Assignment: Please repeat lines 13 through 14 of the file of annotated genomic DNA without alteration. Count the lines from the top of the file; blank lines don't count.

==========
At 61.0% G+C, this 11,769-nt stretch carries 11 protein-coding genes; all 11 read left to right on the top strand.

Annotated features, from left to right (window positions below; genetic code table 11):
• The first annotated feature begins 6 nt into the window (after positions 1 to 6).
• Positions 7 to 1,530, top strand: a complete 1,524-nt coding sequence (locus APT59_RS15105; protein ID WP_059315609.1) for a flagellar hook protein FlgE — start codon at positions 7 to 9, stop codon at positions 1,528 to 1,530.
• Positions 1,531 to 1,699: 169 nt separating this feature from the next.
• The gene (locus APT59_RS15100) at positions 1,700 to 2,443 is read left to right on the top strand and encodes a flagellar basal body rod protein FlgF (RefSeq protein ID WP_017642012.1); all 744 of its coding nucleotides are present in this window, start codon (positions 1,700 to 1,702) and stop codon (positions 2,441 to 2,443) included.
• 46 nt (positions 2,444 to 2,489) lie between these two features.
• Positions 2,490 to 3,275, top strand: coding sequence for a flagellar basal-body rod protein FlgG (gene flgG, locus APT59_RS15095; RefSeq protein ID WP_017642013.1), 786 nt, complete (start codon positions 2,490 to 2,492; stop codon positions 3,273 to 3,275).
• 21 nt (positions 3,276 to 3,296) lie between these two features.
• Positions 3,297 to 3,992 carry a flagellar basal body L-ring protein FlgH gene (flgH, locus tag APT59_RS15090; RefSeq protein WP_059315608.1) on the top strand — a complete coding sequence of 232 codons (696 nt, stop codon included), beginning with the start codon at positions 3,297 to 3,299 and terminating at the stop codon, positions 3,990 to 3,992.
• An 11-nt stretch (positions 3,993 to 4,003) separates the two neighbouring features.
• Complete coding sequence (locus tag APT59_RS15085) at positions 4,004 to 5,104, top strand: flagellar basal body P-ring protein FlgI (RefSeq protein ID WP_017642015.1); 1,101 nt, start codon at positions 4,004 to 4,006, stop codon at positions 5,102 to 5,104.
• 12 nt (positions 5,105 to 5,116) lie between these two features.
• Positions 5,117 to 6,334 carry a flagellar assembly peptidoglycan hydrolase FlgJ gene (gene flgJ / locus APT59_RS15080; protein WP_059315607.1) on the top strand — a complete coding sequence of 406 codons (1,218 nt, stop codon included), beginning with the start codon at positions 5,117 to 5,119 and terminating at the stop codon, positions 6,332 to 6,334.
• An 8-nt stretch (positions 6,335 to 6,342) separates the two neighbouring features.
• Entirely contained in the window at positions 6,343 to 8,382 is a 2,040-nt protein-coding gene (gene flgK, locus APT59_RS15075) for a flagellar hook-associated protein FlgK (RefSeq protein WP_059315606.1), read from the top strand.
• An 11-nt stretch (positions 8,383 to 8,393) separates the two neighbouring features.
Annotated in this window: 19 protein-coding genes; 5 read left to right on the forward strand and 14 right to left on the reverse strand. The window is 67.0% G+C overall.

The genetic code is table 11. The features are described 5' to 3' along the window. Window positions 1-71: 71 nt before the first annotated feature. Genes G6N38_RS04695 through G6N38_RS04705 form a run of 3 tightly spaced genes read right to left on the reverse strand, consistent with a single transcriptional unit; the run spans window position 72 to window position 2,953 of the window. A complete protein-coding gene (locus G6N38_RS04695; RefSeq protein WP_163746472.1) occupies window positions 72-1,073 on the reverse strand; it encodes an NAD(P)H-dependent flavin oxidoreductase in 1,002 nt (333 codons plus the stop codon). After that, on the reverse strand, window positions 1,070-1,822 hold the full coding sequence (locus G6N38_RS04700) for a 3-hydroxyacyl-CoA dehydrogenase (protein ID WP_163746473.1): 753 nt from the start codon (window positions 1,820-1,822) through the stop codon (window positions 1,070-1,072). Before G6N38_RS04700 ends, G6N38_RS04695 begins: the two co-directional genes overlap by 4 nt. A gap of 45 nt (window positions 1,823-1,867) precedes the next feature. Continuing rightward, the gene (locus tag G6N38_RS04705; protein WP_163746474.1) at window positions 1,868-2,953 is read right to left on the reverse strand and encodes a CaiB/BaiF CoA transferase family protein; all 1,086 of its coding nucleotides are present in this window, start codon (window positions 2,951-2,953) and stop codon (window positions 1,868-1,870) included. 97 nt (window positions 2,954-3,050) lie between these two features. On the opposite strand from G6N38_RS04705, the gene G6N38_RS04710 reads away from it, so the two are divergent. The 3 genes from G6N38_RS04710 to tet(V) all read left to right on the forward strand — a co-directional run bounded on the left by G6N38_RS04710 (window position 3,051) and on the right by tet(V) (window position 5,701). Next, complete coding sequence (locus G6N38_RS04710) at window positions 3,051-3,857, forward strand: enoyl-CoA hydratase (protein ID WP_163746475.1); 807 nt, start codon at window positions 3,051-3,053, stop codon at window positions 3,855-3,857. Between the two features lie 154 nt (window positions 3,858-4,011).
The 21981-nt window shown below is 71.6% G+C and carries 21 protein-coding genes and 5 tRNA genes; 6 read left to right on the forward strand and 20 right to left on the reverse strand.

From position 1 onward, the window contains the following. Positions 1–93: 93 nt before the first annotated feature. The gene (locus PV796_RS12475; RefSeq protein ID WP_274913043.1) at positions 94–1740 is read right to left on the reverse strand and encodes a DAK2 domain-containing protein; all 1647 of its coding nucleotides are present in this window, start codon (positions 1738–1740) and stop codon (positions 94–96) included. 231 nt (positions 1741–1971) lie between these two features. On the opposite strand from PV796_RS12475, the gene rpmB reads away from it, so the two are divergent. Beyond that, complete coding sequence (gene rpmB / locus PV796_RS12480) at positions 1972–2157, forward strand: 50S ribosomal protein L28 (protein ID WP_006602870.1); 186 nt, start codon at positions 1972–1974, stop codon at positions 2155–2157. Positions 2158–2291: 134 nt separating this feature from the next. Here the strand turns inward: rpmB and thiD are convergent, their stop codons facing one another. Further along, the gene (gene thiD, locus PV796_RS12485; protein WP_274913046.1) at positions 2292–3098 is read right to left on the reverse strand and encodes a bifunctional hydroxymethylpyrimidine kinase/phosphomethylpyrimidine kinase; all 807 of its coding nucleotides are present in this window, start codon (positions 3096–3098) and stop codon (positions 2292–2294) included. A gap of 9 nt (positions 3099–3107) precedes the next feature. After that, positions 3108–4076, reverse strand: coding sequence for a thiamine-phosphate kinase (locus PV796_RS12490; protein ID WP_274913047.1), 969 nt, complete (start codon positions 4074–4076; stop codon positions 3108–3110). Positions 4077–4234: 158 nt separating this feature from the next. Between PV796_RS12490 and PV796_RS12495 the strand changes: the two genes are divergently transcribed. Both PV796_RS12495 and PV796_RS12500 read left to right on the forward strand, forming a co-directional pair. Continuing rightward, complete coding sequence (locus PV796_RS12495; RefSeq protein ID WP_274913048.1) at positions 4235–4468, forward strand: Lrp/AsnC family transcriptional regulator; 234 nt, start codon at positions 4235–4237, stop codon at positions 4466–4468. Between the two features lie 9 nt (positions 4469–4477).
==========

• 12 nt (positions 5,105 to 5,116) lie between these two features.
• Positions 5,117 to 6,334 carry a flagellar assembly peptidoglycan hydrolase FlgJ gene (gene flgJ / locus APT59_RS15080; protein WP_059315607.1) on the top strand — a complete coding sequence of 406 codons (1,218 nt, stop codon included), beginning with the start codon at positions 5,117 to 5,119 and terminating at the stop codon, positions 6,332 to 6,334.